Back to design ideas (per my last annotation); what occurs to me here is that because the author focused on procedures first, there was room for the students to ideate as well on the procedures that served them and their needs. This goes hand in hand with designing for developing a community of curiosity and care (and also makes me connect back to Nonviolent Communication)

    2. began the course with a series of procedures.

      I love this. It might be that the idea here is rather than start with the curriculum/assessment (via UbD); you are rather designing using a Design Thinking frame which emphasizes observation and empathy as the first step. After all, we are a community of learners, not teachers of standards.

    3. A major value of the National Writing Project is writing in community. Throughout the institute, Jen and Priscilla emphasized the importance of active listening. When our colleagues shared their writing, we would lean in and focus on every word. After each person presented, the community would respond, “Thank you for sharing.” Our constructive feedback always centered on areas specified by the authors themselves. Over the two weeks, I realized that listening is a cornerstone of pedagogical justice.

      This idea of listening helps me connect to my learning on Nonviolent communication, which privileges presence and listening. I see these principles at work in the NWP (whether by design or by just an innate sense of awesomeness, I don't know).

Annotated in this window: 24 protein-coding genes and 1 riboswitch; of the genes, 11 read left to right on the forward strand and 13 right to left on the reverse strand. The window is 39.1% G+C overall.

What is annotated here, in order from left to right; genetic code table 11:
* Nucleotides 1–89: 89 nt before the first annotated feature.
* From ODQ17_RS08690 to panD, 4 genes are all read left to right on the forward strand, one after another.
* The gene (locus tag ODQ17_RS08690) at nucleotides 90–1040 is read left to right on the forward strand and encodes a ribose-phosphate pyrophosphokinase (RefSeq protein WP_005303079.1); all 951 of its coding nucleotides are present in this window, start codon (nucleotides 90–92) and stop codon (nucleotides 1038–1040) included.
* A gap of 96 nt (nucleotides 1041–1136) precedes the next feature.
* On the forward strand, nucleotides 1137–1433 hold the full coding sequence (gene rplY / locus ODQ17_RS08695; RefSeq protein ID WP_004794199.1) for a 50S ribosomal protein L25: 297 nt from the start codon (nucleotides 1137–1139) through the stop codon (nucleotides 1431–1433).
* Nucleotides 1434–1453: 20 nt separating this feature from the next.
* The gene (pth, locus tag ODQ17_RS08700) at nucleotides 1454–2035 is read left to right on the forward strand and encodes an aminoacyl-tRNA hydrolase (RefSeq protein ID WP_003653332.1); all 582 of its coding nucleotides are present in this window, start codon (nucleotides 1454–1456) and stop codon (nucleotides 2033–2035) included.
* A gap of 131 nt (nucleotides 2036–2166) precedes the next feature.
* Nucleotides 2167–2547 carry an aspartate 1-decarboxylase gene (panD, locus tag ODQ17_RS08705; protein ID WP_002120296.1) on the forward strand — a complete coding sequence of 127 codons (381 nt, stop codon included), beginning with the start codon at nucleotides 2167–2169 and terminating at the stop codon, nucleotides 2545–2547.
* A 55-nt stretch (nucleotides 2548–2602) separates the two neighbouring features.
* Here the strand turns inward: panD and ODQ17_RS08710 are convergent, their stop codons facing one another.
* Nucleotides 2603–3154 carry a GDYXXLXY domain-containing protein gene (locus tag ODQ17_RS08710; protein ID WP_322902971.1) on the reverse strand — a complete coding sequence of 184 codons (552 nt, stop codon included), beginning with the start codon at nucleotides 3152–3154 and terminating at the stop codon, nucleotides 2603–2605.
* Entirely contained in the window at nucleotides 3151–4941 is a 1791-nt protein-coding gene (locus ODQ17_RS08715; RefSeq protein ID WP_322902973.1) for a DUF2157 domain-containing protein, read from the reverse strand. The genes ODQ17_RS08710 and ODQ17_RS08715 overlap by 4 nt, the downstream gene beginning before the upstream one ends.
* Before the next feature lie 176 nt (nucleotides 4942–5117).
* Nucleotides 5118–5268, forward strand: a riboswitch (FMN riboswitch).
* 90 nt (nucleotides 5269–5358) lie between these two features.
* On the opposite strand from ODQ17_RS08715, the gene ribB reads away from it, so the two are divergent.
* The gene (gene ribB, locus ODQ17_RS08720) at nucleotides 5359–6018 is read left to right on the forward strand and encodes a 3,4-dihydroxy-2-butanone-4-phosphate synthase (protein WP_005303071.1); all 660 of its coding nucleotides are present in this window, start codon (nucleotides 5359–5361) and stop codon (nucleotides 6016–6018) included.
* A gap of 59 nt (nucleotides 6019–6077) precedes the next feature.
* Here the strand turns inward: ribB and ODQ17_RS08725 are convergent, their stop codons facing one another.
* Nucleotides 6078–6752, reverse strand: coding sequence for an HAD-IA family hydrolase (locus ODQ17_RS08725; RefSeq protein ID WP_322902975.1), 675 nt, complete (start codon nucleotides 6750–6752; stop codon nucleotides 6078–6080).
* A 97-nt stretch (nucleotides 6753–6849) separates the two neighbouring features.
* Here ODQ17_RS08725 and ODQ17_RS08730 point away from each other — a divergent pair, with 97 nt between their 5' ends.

4. Oct 2019
    1. White people need to be honest now, and honest in a way that doesn’t erase the work of scholars of color who have led in this area. I fear the silence of white people represses the real, complex weight of whiteness.

      This connects back to the comment I added earlier: this is an incredibly fine line to walk and we must be careful of decentering whiteness while also making room for the honesty of white people.

    2. I’m complicit and will never be absolved. So what else can we white people do?

      Yes. I am also complicit and I will never be absolved. This is the work of a lifetime.

    3. Here I was in a predominantly white school district, being assured that it was committed to antiracism. Still, nobody seemed to actu-ally want to talk about whiteness.

      While I never have taught in a predominantly white context, this echoes my own experiences in educational spaces, especially with my fellow white teachers and educators.